Variola virus[edit]

Variola virus currently redirects. But in other languages there is a separate page for the virus d:Q11877169. Just posting this here in case somebody wants to improve inter-Wikipedia-linking. --Tobias1984 (talk) 09:18, 18 February 2014 (UTC)

It should have its own article and not redirect. I've had it on my list of things to do but I've recently had eye surgery and can't spend too much time on Wikipedia just yet. Malke 2010 (talk) 19:13, 18 February 2014 (UTC)
Great. And take your time getting well :) --Tobias1984 (talk) 19:18, 18 February 2014 (UTC)

Enterovirus 68[edit]

There are emerging reports suggesting that Enterovirus 68 may be responsible for a recent outbreak of polio-like paralytic infectious disease in California. See [5], [6]. There's nothing in the Enterovirus article about this now. I imagine there should be, but since WP:MEDRS probably applies here, haven't been able to find any suitable refs. Is there a special exception for breaking-news medical stories like this? -- Emerine (talk) 16:47, 24 February 2014 (UTC)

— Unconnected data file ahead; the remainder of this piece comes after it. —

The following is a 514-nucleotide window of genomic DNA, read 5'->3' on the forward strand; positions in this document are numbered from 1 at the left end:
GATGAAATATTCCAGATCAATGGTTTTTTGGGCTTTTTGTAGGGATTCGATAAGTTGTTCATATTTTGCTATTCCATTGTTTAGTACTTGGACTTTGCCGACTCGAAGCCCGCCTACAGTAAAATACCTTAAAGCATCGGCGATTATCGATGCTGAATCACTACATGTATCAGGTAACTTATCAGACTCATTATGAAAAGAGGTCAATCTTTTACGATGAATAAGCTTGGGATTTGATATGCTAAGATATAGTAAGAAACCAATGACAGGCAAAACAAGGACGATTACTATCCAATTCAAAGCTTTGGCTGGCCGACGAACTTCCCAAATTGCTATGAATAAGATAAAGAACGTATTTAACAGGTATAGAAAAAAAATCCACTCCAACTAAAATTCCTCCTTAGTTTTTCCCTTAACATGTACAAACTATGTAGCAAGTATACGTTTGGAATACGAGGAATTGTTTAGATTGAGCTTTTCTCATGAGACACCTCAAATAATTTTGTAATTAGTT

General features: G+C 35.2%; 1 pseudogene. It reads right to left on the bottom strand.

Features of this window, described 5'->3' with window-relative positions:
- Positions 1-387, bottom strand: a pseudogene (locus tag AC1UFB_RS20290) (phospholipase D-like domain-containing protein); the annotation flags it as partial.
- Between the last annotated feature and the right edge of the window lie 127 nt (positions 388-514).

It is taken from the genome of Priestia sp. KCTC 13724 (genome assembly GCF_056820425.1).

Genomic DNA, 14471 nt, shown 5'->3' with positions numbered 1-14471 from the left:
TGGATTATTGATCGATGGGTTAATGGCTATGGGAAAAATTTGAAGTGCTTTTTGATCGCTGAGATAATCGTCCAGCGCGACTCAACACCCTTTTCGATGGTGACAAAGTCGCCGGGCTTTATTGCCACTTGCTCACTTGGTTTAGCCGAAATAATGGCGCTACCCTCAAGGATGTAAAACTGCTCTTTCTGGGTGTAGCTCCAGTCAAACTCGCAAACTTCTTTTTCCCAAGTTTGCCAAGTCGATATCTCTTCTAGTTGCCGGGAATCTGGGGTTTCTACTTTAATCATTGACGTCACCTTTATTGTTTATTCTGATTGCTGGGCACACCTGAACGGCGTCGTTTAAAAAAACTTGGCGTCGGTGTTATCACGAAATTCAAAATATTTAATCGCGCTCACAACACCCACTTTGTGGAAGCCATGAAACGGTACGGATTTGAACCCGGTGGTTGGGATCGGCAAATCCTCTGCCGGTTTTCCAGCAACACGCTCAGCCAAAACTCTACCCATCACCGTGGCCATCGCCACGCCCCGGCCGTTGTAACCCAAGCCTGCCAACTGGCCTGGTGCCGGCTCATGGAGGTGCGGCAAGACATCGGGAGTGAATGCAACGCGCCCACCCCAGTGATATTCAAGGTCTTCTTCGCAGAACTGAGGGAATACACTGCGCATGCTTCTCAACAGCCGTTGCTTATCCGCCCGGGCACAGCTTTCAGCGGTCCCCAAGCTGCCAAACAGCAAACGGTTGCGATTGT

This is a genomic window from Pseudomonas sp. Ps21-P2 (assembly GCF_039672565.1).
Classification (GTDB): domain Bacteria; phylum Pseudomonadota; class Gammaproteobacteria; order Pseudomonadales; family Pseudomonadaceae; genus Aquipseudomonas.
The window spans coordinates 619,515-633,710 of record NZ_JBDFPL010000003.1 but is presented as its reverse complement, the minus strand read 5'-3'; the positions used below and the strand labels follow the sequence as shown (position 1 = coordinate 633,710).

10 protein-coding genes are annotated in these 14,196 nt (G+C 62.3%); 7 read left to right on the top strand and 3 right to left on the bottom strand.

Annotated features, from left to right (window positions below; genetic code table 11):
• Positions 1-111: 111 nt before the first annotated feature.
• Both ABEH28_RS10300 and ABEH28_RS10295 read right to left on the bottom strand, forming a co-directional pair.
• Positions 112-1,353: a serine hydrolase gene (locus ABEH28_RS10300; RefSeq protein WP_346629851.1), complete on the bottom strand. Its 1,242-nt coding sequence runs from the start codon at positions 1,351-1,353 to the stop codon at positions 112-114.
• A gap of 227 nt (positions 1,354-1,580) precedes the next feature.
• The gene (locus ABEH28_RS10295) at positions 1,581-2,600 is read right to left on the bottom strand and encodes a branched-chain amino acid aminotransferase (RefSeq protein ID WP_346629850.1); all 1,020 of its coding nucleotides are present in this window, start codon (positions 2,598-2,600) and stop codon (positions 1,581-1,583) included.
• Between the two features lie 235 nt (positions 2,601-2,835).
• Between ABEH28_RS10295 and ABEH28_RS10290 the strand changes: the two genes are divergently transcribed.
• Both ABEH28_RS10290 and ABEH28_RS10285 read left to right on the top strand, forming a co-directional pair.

• I have made a stub. There are hundreds of results in Google Scholar for Enterovirus 68. Abductive (reasoning) 16:17, 25 February 2014 (UTC)

Italics for family names?[edit]

I have noticed that many virus articles italicize taxonomic names higher than genus. This is an error, right? Abductive (reasoning) 02:29, 26 February 2014 (UTC)

No, it is not an error. Read section 3 IX - "Rules for Orthography" ComfyKem (talk) 14:02, 27 February 2014 (UTC)
Oh, thanks. Abductive (reasoning) 05:33, 28 February 2014 (UTC)

Inconsistency[edit]

I am admittedly unfamiliar to this WikiProject, and more familiar with articles for cellular organisms. Having said that, it appears to me that there is a lack of consistency for virus articles, or at least in several articles I visited that are associated with the Nucleocytoplasmic large DNA viruses article (yes, I found my way here from the main page). Without the intention to seem arrogant, I listed of some of things I've noticed so far:

General
  • Despite being standard to italicise families, titles of family articles are not italicised

Nucleocytoplasmic large DNA viruses

  • Lists Pithovirus as a family rather than Pithoviridae
  • Links to Pandoravirus rather than Pandoraviridae